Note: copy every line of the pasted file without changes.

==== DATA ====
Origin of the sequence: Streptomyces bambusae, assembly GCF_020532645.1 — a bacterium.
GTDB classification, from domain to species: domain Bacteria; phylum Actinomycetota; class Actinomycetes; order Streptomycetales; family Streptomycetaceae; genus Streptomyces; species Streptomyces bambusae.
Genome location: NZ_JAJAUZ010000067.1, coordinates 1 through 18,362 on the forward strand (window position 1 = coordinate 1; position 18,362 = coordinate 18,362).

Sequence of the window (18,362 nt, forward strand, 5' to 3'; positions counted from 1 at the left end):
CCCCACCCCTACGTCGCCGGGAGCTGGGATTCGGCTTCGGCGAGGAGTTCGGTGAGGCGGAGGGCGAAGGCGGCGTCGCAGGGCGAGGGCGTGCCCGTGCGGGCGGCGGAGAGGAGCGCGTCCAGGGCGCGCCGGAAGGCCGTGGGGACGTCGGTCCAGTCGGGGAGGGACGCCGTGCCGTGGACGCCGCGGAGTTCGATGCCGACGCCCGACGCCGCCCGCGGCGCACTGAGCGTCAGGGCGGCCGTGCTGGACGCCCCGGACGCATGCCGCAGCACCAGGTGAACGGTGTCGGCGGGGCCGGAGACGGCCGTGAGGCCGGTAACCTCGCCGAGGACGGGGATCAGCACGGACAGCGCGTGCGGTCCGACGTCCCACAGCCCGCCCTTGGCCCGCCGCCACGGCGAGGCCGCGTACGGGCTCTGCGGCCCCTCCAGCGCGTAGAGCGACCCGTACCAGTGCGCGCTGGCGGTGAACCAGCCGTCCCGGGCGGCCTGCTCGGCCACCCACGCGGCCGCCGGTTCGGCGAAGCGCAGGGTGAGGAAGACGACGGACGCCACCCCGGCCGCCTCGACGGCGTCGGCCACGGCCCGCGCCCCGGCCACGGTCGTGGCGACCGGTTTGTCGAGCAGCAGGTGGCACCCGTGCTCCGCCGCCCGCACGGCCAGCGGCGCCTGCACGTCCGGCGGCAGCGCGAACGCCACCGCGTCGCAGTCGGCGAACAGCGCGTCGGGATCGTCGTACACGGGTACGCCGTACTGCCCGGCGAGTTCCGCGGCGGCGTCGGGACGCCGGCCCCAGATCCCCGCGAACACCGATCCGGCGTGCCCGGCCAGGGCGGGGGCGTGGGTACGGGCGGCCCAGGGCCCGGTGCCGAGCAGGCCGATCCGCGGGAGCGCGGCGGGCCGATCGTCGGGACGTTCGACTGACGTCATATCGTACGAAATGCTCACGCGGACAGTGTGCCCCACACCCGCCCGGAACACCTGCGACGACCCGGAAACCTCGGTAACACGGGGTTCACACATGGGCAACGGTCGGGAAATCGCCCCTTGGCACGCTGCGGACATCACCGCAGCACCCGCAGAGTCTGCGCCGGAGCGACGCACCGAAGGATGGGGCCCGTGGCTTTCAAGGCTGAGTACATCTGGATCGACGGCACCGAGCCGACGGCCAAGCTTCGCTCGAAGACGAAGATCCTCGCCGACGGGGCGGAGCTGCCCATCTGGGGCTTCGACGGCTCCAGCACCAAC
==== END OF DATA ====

Origin of the sequence: Streptomyces bambusae, assembly GCF_020532645.1 — a bacterium.
GTDB classification, from domain to species: domain Bacteria; phylum Actinomycetota; class Actinomycetes; order Streptomycetales; family Streptomycetaceae; genus Streptomyces; species Streptomyces bambusae.
Genome location: NZ_JAJAUZ010000067.1, coordinates 1 through 18,362 on the forward strand (window position 1 = coordinate 1; position 18,362 = coordinate 18,362).

Sequence of the window (18,362 nt, forward strand, 5' to 3'; positions counted from 1 at the left end):
CCCCACCCCTACGTCGCCGGGAGCTGGGATTCGGCTTCGGCGAGGAGTTCGGTGAGGCGGAGGGCGAAGGCGGCGTCGCAGGGCGAGGGCGTGCCCGTGCGGGCGGCGGAGAGGAGCGCGTCCAGGGCGCGCCGGAAGGCCGTGGGGACGTCGGTCCAGTCGGGGAGGGACGCCGTGCCGTGGACGCCGCGGAGTTCGATGCCGACGCCCGACGCCGCCCGCGGCGCACTGAGCGTCAGGGCGGCCGTGCTGGACGCCCCGGACGCATGCCGCAGCACCAGGTGAACGGTGTCGGCGGGGCCGGAGACGGCCGTGAGGCCGGTAACCTCGCCGAGGACGGGGATCAGCACGGACAGCGCGTGCGGTCCGACGTCCCACAGCCCGCCCTTGGCCCGCCGCCACGGCGAGGCCGCGTACGGGCTCTGCGGCCCCTCCAGCGCGTAGAGCGACCCGTACCAGTGCGCGCTGGCGGTGAACCAGCCGTCCCGGGCGGCCTGCTCGGCCACCCACGCGGCCGCCGGTTCGGCGAAGCGCAGGGTGAGGAAGACGACGGACGCCACCCCGGCCGCCTCGACGGCGTCGGCCACGGCCCGCGCCCCGGCCACGGTCGTGGCGACCGGTTTGTCGAGCAGCAGGTGGCACCCGTGCTCCGCCGCCCGCACGGCCAGCGGCGCCTGCACGTCCGGCGGCAGCGCGAACGCCACCGCGTCGCAGTCGGCGAACAGCGCGTCGGGATCGTCGTACACGGGTACGCCGTACTGCCCGGCGAGTTCCGCGGCGGCGTCGGGACGCCGGCCCCAGATCCCCGCGAACACCGATCCGGCGTGCCCGGCCAGGGCGGGGGCGTGGGTACGGGCGGCCCAGGGCCCGGTGCCGAGCAGGCCGATCCGCGGGAGCGCGGCGGGCCGATCGTCGGGACGTTCGACTGACGTCATATCGTACGAAATGCTCACGCGGACAGTGTGCCCCACACCCGCCCGGAACACCTGCGACGACCCGGAAACCTCGGTAACACGGGGTTCACACATGGGCAACGGTCGGGAAATCGCCCCTTGGCACGCTGCGGACATCACCGCAGCACCCGCAGAGTCTGCGCCGGAGCGACGCACCGAAGGATGGGGCCCGTGGCTTTCAAGGCTGAGTACATCTGGATCGACGGCACCGAGCCGACGGCCAAGCTTCGCTCGAAGACGAAGATCCTCGCCGACGGGGCGGAGCTGCCCATCTGGGGCTTCGACGGCTCCAGCACCAAC